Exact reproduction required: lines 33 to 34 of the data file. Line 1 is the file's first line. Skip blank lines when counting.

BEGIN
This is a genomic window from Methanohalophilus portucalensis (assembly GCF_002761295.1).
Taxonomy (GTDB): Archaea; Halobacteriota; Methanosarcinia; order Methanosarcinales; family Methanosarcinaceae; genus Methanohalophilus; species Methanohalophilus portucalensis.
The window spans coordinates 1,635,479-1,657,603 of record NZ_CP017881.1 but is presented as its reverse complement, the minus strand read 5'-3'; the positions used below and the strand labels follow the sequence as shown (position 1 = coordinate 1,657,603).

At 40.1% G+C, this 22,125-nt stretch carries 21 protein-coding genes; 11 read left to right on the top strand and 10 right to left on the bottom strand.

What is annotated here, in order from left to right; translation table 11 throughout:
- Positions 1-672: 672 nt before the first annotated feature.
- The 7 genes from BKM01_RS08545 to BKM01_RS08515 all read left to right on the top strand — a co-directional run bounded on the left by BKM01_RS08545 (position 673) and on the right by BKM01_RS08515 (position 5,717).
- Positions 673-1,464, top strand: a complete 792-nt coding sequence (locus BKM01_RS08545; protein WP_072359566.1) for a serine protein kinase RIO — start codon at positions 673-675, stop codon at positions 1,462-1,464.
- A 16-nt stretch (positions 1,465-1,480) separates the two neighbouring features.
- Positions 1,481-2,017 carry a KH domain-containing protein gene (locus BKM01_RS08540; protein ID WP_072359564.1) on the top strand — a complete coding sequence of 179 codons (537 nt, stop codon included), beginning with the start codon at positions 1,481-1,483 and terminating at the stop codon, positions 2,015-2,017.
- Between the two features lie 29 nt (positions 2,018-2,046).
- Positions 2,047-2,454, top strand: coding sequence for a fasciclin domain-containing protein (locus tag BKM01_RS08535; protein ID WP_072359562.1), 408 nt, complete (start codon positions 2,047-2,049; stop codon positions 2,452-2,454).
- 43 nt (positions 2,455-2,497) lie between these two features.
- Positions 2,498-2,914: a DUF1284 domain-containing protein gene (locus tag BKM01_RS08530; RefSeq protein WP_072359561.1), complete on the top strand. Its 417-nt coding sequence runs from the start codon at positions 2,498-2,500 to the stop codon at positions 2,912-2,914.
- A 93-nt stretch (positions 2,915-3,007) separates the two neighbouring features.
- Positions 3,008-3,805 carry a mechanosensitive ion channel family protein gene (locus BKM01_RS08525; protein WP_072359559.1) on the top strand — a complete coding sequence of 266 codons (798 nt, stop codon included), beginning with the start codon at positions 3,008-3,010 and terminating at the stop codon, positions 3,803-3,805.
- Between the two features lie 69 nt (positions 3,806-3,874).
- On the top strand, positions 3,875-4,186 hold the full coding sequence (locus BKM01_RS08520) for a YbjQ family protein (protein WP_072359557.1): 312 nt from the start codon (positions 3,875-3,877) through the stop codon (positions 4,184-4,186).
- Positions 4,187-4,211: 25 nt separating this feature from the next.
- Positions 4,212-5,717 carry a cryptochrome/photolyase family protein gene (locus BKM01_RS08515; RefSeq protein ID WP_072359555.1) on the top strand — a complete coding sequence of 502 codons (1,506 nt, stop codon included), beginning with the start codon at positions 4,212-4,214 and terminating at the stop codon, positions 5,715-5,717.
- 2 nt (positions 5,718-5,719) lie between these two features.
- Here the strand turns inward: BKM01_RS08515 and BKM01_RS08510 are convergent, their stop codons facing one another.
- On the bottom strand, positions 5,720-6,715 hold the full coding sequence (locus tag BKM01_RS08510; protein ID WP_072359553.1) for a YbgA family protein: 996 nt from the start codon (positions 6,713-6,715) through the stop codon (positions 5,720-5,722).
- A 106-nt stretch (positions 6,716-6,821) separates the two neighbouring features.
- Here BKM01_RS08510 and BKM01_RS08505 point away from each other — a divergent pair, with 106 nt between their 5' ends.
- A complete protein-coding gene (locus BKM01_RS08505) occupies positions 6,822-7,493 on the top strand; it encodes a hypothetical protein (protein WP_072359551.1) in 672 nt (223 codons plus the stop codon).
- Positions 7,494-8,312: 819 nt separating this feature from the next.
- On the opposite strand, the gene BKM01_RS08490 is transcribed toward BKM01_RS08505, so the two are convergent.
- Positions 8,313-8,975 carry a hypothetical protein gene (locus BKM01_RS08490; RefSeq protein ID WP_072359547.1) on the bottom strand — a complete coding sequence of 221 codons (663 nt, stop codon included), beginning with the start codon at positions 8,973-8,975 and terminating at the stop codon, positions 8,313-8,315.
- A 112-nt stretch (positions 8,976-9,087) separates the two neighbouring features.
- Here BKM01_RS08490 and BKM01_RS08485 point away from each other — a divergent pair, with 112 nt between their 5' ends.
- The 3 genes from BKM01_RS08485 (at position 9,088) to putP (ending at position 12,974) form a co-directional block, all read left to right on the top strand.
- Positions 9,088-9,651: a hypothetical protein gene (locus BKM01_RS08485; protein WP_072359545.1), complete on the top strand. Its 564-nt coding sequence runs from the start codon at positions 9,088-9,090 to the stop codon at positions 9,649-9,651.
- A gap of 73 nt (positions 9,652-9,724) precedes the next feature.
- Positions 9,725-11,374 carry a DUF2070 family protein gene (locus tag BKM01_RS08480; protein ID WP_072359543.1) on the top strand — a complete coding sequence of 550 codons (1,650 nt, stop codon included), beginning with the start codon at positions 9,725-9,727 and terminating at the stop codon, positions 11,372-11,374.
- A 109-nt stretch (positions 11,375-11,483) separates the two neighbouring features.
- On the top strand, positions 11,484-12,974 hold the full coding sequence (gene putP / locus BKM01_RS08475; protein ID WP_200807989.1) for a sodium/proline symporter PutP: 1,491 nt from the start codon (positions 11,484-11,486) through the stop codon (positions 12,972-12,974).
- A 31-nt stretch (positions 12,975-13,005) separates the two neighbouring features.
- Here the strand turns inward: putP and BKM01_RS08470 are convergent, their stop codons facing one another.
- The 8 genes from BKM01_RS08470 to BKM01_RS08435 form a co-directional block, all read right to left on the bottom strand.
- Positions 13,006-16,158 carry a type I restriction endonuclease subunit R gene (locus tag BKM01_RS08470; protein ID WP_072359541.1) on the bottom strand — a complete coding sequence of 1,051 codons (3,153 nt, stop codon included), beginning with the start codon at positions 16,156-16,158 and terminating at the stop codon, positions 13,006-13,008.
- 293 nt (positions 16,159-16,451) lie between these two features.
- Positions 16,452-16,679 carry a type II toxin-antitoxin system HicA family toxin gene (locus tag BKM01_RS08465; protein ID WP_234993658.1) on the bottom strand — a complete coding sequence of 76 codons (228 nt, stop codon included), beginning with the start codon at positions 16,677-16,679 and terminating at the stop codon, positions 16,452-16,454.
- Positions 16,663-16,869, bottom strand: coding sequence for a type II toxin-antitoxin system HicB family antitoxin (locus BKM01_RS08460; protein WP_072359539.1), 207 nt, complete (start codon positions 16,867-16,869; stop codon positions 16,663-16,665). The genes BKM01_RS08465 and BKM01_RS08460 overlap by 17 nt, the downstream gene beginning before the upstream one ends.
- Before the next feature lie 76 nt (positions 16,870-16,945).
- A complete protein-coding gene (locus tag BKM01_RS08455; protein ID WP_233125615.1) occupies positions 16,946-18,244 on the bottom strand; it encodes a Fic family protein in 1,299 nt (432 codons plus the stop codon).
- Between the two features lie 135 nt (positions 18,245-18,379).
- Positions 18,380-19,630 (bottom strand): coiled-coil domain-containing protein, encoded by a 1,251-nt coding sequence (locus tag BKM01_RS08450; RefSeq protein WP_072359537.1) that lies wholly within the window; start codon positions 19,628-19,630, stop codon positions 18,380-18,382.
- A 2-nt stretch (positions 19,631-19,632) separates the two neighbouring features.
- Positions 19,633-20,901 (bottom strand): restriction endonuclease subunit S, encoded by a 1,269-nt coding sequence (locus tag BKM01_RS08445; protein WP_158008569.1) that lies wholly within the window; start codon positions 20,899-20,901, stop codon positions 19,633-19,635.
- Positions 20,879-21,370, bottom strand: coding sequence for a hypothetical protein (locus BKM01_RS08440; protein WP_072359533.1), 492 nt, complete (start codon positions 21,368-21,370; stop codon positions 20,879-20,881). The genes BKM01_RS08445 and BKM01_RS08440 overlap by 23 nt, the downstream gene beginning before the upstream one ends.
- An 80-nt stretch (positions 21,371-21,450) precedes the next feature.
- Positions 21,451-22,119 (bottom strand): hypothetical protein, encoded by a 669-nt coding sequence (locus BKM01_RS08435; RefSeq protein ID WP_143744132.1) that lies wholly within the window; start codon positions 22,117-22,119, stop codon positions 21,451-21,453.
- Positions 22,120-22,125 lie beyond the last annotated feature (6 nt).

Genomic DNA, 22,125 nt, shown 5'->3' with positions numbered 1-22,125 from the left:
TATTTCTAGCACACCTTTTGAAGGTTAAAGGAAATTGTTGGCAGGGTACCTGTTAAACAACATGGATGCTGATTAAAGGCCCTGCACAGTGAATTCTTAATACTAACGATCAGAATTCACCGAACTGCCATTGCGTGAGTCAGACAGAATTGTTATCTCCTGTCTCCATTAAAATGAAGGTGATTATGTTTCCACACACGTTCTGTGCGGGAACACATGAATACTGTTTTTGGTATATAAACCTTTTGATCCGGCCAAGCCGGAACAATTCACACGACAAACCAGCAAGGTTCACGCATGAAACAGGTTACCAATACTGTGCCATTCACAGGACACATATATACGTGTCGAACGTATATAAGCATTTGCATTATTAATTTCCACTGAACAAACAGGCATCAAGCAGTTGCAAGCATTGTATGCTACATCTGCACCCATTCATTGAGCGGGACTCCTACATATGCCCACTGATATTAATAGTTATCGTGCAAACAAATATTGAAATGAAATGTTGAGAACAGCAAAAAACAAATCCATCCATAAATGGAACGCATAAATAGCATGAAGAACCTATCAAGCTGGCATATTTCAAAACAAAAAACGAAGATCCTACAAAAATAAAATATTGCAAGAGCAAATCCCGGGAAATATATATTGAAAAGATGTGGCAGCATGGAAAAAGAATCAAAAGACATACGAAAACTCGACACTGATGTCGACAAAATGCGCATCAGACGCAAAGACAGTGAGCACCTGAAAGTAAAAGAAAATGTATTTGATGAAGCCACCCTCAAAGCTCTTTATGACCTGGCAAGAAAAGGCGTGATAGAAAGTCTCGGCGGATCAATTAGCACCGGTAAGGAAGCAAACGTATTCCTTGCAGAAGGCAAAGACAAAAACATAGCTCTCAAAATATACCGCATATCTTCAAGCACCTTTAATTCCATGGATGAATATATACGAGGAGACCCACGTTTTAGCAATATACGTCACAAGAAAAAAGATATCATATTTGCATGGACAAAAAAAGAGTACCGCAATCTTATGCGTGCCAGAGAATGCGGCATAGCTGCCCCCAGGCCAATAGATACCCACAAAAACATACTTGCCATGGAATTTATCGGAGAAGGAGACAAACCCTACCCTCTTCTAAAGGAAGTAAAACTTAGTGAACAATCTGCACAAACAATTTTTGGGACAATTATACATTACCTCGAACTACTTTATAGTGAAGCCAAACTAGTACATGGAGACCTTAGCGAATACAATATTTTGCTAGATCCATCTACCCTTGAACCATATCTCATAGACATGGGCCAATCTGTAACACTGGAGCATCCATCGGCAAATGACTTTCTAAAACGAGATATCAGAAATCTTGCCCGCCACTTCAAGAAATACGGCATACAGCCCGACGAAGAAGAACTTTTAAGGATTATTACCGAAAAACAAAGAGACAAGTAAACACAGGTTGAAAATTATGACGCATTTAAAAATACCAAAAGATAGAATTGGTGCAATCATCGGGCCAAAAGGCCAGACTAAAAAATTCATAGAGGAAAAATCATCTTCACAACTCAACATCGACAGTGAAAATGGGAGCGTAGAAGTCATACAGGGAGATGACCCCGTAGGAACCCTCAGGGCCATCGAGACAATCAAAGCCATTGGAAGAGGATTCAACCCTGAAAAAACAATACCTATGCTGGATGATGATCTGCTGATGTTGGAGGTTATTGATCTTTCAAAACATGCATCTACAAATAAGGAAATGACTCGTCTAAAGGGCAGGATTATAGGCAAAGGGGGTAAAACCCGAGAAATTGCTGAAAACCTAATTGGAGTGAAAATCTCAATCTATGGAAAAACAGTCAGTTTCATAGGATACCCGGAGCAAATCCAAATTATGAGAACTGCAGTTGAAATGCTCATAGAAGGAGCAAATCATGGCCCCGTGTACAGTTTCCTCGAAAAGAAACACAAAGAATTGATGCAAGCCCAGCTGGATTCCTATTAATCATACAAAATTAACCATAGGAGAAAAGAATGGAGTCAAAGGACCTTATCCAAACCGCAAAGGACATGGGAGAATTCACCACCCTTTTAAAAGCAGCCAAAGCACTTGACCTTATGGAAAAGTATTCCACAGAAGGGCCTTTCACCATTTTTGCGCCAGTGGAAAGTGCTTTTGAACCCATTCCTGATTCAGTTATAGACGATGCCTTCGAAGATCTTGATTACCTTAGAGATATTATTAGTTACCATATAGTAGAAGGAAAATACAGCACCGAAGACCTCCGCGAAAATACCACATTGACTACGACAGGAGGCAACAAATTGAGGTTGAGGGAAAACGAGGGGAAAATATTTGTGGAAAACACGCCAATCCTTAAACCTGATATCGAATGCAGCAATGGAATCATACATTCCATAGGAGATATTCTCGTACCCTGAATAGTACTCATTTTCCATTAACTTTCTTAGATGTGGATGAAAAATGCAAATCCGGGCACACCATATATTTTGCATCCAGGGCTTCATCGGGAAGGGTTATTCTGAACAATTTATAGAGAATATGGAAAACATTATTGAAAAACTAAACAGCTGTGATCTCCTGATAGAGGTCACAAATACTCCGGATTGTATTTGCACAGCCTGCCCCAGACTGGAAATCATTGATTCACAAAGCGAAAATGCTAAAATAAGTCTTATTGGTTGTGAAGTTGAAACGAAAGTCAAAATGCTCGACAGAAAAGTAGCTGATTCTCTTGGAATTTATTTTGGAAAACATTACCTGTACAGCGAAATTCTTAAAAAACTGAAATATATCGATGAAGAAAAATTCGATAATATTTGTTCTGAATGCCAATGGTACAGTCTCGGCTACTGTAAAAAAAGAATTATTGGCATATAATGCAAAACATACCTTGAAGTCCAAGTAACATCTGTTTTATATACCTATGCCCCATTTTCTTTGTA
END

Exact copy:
- Positions 9,088-9,651: a hypothetical protein gene (locus BKM01_RS08485; protein WP_072359545.1), complete on the top strand. Its 564-nt coding sequence runs from the start codon at positions 9,088-9,090 to the stop codon at positions 9,649-9,651.
- A gap of 73 nt (positions 9,652-9,724) precedes the next feature.